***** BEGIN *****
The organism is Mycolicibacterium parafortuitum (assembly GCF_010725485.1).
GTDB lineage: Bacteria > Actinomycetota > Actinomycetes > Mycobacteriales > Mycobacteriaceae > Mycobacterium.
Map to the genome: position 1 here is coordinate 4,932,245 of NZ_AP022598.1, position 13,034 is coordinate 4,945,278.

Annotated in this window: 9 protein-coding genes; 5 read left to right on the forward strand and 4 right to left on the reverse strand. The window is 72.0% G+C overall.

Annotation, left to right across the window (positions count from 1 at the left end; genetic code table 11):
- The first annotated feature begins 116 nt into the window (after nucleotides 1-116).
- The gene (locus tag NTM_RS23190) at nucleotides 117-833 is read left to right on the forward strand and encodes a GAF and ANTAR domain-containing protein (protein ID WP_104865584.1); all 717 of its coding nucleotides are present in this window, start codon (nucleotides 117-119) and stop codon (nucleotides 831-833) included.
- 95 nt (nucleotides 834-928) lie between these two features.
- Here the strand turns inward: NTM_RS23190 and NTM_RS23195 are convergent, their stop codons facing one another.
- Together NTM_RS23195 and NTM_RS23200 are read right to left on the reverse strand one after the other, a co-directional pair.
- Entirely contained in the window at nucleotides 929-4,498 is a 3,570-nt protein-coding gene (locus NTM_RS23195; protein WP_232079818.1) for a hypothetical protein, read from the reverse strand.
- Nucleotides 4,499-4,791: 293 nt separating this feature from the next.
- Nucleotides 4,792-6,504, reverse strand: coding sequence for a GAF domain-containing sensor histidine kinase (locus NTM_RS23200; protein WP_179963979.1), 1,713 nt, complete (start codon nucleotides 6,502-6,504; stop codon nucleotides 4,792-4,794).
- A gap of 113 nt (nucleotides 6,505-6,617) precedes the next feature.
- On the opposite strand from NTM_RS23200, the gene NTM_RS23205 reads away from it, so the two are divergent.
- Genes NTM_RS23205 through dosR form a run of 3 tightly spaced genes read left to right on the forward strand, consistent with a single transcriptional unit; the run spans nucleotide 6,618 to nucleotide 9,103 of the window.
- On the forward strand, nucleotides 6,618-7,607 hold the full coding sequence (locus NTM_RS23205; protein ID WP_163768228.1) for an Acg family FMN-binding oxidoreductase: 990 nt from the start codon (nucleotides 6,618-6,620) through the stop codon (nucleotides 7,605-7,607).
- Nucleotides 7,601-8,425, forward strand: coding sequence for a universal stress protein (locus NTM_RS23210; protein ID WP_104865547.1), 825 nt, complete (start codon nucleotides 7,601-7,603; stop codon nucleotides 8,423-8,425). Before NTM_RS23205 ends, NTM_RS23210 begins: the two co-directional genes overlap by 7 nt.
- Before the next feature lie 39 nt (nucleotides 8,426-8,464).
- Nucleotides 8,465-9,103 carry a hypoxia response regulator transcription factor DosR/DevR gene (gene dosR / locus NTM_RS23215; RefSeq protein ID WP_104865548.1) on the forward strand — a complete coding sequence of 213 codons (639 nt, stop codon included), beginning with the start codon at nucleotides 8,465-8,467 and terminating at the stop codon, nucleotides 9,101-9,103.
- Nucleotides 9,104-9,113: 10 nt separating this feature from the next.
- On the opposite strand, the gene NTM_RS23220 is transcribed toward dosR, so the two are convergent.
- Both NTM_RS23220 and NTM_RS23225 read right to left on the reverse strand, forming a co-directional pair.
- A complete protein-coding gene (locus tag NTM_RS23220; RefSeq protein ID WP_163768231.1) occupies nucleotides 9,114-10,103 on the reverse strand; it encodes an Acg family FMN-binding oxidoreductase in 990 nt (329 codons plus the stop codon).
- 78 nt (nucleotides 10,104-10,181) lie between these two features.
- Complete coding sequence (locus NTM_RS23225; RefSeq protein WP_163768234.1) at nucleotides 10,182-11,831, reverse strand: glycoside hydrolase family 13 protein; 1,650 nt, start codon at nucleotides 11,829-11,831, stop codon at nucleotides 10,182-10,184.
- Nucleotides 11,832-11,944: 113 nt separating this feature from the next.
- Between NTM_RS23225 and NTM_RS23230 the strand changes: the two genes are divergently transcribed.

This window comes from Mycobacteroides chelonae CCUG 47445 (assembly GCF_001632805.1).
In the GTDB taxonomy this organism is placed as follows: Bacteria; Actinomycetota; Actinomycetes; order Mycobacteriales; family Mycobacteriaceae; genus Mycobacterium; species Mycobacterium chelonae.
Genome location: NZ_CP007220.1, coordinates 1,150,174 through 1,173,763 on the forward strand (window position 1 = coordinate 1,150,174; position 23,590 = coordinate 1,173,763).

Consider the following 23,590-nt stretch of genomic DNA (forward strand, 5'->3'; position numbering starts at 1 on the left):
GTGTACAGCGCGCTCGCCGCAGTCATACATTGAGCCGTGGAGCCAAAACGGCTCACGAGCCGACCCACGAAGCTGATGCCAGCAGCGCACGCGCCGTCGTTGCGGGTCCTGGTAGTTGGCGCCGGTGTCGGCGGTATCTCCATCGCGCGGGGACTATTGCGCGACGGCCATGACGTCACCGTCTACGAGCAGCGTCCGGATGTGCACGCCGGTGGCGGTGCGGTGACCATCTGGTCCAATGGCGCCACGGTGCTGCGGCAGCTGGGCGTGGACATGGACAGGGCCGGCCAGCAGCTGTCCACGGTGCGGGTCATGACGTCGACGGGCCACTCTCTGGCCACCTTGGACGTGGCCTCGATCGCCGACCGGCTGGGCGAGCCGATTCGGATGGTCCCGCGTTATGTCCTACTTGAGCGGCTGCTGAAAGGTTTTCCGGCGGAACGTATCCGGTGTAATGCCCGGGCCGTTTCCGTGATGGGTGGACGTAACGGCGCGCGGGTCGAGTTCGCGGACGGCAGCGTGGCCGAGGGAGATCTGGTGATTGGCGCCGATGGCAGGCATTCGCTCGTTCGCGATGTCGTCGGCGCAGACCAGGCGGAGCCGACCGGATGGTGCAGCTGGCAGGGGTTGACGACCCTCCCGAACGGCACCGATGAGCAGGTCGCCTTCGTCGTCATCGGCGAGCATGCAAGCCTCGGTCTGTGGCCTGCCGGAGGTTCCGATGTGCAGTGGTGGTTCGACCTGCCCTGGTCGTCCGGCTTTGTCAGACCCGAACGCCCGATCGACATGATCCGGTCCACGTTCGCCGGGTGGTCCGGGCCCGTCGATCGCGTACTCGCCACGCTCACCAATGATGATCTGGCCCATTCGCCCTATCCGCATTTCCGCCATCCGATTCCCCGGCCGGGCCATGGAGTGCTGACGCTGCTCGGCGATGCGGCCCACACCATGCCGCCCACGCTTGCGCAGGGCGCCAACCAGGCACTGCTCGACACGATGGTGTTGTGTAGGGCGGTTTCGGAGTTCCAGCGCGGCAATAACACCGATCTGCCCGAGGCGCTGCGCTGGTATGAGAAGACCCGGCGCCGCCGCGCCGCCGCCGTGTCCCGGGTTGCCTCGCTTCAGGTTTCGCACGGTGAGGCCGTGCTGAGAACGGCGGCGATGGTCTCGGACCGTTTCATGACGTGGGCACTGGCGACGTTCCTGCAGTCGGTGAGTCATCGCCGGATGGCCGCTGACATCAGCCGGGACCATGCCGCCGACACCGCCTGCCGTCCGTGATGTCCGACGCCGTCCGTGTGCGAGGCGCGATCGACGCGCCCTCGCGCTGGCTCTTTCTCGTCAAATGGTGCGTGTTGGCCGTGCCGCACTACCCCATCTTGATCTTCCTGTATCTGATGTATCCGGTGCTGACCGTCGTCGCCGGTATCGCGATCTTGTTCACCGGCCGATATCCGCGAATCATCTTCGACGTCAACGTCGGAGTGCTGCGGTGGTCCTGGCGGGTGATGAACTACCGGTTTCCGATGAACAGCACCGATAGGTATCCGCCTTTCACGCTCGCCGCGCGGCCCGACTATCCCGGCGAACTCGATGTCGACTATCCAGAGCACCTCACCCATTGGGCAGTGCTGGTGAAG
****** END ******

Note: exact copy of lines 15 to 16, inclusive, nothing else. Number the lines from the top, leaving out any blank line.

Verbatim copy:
- On the opposite strand from NTM_RS23200, the gene NTM_RS23205 reads away from it, so the two are divergent.
- Genes NTM_RS23205 through dosR form a run of 3 tightly spaced genes read left to right on the forward strand, consistent with a single transcriptional unit; the run spans nucleotide 6,618 to nucleotide 9,103 of the window.